History: Carménère is a historical grape of Bordeaux, where it was once very common. Similar to Merlot (which is its half-brother), it was thought that this variety had almost disappeared after phylloxera. It was research that helped to prove that part of a Chilean Merlot vineyard was actually… Carménère! Son of Cabernet Franc and Gros Cabernet, Carménère has a whole line of cousins whom we have shared since part 1 of this article, the descendants of Cabernet Franc.
Geography: Carménère is primarily present in Chile, a bit in Italy and very little in France. Some domaines are trying to reintroduce it in Bordeaux and produce highly confidential and experimental wines, often not commercially available (such as Brane-Cantenac).
Aromas: Carménère has many common characteristics to the wines described above: it produces very dark wines, marked by pronounced fruit, liquorice and menthol aromas, with some powerful herbal notes in some of the younger wines.
When blending in a Bordeaux style (with Cabernet Sauvignon, Merlot, Petit Verdot, etc.), it contributes to a more dense and structured wine, and allows for longer ageing.
History: The history of Petit Verdot is controversial. Being genetically very close to the family of Carmenets, it has generally been ranked in this category, notably referenced in studies on the subject by Levadoux (1948, 1956) and Bisson (1999, 2009). However, recent DNA studies suggest that it could be otherwise.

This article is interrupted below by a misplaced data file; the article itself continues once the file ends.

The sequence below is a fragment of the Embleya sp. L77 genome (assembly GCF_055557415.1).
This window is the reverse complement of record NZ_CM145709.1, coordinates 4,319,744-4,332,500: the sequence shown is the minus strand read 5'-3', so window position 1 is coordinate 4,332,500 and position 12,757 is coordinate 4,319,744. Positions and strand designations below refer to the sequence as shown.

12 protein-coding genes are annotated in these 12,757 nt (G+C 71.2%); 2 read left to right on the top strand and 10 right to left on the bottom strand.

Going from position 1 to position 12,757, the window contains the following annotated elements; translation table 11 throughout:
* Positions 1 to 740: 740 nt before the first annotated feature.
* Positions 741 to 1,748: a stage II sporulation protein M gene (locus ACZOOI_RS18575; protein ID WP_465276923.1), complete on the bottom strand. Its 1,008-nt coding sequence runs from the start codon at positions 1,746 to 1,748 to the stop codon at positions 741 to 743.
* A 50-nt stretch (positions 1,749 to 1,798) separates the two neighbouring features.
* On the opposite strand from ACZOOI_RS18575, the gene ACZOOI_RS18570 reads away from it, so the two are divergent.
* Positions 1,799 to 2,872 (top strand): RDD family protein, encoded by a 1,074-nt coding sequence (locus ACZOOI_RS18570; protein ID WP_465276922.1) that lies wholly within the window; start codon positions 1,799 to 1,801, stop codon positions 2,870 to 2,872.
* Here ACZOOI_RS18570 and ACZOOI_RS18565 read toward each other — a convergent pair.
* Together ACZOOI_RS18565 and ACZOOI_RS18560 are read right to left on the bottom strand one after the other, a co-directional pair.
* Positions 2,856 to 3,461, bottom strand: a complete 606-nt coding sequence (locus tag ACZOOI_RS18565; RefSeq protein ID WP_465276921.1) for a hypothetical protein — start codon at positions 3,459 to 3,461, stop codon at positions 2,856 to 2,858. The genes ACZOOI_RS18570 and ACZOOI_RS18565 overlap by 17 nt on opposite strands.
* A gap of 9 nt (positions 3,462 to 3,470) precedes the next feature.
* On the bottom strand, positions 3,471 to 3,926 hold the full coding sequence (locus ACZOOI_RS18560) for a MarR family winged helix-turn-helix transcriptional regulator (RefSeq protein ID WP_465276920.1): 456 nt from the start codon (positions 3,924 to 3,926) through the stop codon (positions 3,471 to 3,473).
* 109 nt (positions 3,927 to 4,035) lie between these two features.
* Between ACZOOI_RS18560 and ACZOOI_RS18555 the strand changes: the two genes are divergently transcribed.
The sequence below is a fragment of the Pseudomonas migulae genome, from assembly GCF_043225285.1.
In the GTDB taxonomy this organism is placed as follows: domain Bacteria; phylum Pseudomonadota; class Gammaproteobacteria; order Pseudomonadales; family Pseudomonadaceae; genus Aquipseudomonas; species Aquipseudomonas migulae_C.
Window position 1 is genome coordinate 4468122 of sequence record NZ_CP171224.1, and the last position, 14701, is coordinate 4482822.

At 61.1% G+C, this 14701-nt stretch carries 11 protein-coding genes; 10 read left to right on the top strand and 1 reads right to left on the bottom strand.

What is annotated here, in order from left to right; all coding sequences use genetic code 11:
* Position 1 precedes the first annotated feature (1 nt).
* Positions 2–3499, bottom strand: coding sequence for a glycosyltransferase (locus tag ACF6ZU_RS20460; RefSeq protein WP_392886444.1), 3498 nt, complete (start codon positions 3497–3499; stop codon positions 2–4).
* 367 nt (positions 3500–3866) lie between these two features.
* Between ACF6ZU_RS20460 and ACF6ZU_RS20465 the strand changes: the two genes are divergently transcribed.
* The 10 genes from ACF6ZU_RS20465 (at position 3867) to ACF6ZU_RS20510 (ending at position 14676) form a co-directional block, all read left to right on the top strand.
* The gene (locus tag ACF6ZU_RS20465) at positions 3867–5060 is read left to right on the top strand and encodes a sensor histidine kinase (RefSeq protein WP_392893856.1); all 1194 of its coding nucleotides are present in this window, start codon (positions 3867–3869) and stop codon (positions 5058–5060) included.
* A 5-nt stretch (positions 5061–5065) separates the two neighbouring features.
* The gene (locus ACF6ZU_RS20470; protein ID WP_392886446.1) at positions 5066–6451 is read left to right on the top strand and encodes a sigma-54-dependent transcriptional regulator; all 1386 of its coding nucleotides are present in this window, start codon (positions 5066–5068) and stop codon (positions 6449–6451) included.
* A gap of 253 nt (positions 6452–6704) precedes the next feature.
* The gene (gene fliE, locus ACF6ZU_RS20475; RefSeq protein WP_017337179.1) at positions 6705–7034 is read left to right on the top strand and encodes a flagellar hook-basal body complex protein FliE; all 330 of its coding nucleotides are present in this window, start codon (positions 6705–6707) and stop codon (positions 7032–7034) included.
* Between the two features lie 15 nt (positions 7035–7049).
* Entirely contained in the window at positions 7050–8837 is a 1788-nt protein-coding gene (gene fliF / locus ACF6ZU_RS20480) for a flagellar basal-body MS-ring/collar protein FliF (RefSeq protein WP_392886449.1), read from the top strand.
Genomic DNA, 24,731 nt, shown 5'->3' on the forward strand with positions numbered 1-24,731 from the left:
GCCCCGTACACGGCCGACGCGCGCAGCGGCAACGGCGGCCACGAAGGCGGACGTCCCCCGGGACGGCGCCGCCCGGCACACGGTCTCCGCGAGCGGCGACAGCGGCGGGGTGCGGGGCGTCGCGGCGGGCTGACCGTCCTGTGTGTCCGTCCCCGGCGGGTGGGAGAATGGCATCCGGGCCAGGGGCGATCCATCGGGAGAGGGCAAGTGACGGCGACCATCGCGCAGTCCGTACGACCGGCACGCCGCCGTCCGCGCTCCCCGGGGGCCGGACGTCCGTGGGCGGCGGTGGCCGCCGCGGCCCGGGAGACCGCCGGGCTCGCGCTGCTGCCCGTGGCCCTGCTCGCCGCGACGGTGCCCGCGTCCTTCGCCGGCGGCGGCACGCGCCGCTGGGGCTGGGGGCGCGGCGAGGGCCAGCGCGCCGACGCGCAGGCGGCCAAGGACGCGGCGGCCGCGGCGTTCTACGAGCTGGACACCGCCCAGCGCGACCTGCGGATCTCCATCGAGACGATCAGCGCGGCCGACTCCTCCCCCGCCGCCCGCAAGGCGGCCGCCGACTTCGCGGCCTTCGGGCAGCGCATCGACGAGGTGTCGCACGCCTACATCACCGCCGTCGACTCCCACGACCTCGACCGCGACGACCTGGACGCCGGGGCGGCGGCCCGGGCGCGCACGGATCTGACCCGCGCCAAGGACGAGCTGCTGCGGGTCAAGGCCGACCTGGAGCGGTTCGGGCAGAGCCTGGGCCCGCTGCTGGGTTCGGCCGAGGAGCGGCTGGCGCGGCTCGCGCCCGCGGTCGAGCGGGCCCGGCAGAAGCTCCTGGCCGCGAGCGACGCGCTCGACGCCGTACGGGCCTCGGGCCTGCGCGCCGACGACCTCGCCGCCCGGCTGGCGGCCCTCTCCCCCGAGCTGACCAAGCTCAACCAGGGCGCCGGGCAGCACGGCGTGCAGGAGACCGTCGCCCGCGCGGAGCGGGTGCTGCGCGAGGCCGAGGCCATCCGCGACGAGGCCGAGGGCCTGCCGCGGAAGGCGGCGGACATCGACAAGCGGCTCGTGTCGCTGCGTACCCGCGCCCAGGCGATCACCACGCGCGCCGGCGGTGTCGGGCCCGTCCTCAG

There is another family (no name yet) with Gros Verdot, Petit Verdot Faux and Petit Verdot, probably all from the Pyrenees. It is an extremely late ripening grape variety, hence the name “Vert” (meaning “green”), because it is very seldom really ripe. The domaines that have suitable terroirs for its proper ripening (orientation, soil, vine age) use them in their blends, often with great success.
Geography: While it originates in Bordeaux, as the name suggests, Petit Verdot is doing much better in warmer climates. It is therefore present in South Africa, the United States, Australia, Argentina, Chile and Italy.
Aromas: In blends, this grape is often referred as “the touch of pepper” of Bordeaux wines. It produces dark wines, with a complex nose of black fruits (blackcurrant, blackberry), liquorice and, of course, this famous peppery note. The wines from this grape retain a lovely freshness, even in hot climates.
History: Like Petit Verdot, the origins of Semillon are still unclear. The most likely theory suggests that Semillon is native to Saint-Emillion, with a local pronunciation, namely “semeljun”. However, recent DNA studies show that Sauvignon and Semillon are genetically very close, even though these same studies reject a direct relationship.
Another theory states that Merwah, a Lebanese grape very close to Semillon, is the ancestor. However, the genetic similarities between Sauvignon and Semillon seem to challenge this theory, as there has never been Sauvignon in Lebanon. Merwah could therefore well be a local clone of Semillon, but it remains to be proven.
Geography: Semillon is mainly the grape variety found in the Gironde and South-West, mainly due to its high sensitivity to botrytis, and it has become the major grape used in sweet wine blends. It also produces great dry wines in Australia and can be found in many other countries, such as New Zealand, Romania, Italy, Croatia, South Africa and Argentina.
Aromas: In dry white wines, Semillon displays lovely aromatic flavours of ripe yellow fruits, honey, dried fruits and butter, with oak ageing characters (vanilla and toasty aromas). In blends, it is often associated with Sauvignon and contributes to a more powerful wine, less austere, adding complexity to aged white wines.
In sweet wines, Semillon contributes candied fruit flavours, such as apricot, pineapple, mango, yellow fruits and quince, as well as toasty aromas (like mushroom and honey). Over time, the wines can develop a very complex bouquet of mild spices, gingerbread, dried fruits, honey and mushrooms.